The Secret of Yankees Ace Wang...2
The Secret of Yankees Ace Wang
By Albert Chen
Published : April 15, 2008 / Sports Illustrated
On the Yankees, Wang has no close friends. He has known second baseman Robinson Cano the longest -- the two rose through the minors together and were promoted to the majors within a week of each other in the spring of 2005 -- but neither can recall the last time they socialized outside the ballpark. "[Wang] sits there and goes through all his stacks of fan mail," says Yankees centerfielder Johnny Damon, who has lockered next to Wang for the last two years. "He looks at his car magazines. I know he likes cars. I know he likes expensive watches. But that's pretty much it."
Many U.S. reporters who cover Wang assume he's reserved because of the halting manner in which he speaks English, but he talks that way in his own language in his own country. When asked about Wang, former college teammate Kao Lin-Jie says, "His face never had an expression. He didn't say anything. He was just . . . strange."
Wang's former college coach, Kao Ying-Chieh, recalls, "He always sat alone during lunch. Once our team took a trip to the Alisan mountains [outside of Taipei]. The team went down to a creek, and everyone jumped in and played around. But Chien-Ming wasn't there. I looked up and saw him on the bridge, looking down at the creek, alone. That just tells you what kind of person he is."
Wang was raised by an aunt and uncle who adopted him at a young age. During the baseball season Chien-Ming and his wife, Chia-Ling, whom he met in his first year of college and married in December 2003, live in a modest three-bedroom house in Fort Lee, N.J. In the off-season he, Chia-Ling and his adoptive parents share an apartment in Tainan, where he spends the days playing Nintendo Wii, watching scary movies and eating his mother's cooking. The most animated he gets is when he's talking about expensive cars. "I want to be just like Moose," Wang says with a smile, referring to Yankees pitcher Mike Mussina, who owns a collection of vintage cars.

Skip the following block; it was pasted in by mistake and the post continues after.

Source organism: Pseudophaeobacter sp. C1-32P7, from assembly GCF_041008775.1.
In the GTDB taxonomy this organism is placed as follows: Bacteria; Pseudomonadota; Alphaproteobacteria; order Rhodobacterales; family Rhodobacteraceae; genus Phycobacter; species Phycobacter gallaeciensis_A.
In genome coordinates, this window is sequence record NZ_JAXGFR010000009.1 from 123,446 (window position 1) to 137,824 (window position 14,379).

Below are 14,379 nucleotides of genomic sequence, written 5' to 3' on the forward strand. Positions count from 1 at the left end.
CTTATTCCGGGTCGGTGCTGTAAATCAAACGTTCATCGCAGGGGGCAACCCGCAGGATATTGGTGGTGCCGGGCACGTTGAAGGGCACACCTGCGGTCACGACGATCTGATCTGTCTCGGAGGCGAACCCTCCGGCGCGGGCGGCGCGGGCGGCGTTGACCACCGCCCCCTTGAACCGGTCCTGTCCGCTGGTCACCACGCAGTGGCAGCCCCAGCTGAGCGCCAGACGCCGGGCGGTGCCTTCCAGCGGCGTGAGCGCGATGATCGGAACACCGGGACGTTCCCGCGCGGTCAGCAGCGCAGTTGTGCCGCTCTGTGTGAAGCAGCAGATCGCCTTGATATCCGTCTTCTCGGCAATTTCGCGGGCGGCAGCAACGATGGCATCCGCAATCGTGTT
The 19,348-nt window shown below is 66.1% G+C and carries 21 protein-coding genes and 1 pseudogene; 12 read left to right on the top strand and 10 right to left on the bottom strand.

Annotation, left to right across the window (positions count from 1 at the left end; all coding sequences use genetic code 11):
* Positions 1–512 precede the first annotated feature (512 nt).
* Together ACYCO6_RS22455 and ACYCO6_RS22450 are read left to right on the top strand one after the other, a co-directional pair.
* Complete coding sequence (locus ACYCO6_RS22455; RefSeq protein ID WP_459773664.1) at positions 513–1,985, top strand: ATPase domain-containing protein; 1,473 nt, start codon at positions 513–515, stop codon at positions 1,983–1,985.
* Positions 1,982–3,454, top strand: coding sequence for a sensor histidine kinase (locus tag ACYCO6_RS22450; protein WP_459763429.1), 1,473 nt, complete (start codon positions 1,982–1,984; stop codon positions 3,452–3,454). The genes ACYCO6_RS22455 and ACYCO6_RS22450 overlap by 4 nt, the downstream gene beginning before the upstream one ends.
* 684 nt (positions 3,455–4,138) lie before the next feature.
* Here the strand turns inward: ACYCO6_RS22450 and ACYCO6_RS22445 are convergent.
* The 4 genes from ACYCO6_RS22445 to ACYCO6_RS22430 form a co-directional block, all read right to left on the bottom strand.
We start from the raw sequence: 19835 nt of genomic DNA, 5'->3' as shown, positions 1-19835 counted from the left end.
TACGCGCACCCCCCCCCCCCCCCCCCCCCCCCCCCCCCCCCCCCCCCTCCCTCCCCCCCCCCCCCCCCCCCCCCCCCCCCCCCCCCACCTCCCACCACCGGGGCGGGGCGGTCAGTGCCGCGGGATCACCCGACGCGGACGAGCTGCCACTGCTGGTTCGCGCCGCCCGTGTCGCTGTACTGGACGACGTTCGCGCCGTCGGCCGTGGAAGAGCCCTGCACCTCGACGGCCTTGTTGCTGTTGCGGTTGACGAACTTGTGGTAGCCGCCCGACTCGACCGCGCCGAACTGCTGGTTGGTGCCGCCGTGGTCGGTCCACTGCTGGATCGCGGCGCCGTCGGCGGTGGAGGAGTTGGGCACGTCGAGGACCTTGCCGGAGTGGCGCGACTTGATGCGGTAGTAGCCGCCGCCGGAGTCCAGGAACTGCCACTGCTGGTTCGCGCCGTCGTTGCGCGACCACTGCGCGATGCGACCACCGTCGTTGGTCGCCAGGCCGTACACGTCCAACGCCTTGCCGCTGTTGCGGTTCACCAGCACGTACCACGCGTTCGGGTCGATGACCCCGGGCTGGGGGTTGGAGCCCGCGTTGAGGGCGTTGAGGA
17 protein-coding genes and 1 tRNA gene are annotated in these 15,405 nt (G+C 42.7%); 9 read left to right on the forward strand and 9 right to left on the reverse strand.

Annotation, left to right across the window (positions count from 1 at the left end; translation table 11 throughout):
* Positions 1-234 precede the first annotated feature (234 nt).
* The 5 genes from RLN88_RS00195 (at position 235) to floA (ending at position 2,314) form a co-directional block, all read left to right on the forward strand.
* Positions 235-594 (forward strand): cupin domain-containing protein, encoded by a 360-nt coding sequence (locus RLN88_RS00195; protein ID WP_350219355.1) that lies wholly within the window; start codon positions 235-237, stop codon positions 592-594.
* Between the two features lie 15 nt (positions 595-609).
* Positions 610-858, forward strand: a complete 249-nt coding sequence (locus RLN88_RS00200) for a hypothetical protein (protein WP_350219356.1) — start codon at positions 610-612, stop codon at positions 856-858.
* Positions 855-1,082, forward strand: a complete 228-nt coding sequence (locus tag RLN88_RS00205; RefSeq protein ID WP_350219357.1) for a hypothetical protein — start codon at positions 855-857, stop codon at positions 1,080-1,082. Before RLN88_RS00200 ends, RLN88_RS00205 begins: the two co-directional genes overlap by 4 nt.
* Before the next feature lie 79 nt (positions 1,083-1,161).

"He's very simple," says Yu, the sportswriter. "But I think that is good for him when pitching on a team like the Yankees, in a city like New York, where there's so much pressure. He doesn't get too excited. He's in his own world."
While many other ballplayers from Taiwan have suffered physical breakdowns at a young age, Wang is still pitching into his late 20s. Tsao was the Rockies' minor league pitcher of the year in 2003, but over the past five seasons he made five trips to the disabled list, had two arm surgeries and logged only eight major league starts. The 26-year-old Tsao is trying to reclaim his career with the Kansas City Royals' Triple A affiliate in Omaha. Kuo, the Dodgers lefthander, had two Tommy John operations in the last five seasons, during which he worked a total of 102 innings. At the start of the 2008 season there were 25 Taiwanese players under contract to MLB organizations, roughly a quarter of whom were pitchers who have spent time on the disabled list.
Grueling training regimens in Taiwanese colleges and professional leagues have been blamed for the short careers of pitchers. When he was 18, Tsao says, he followed a half hour of long toss with a three-hour bullpen session and an hour of pitching live batting practice. He once started three games in a four-game tournament. But many believe that the arm abuse begins even earlier. "By the time they get to college, they're already damaged," says the director of Asian scouting of one major league team.
"In the Little Leagues, it's about quantity of practice, not quality," says Kao, Wang's college coach who also was an assistant on the Tainan team that won the 1986 Little League World Series. "Mentally, we push the kids too hard, which is why so many don't go further. [At Williamsport in '86] we had lunch once next to an amusement park, and I remember seeing the boys crowded at a window watching the players from the other teams go. We wouldn't let them go play. They'd waste their energy, the [other] coaches said. I felt sorry for them."
Are such attitudes changing? "Changing," Kao says, "but slowly changing."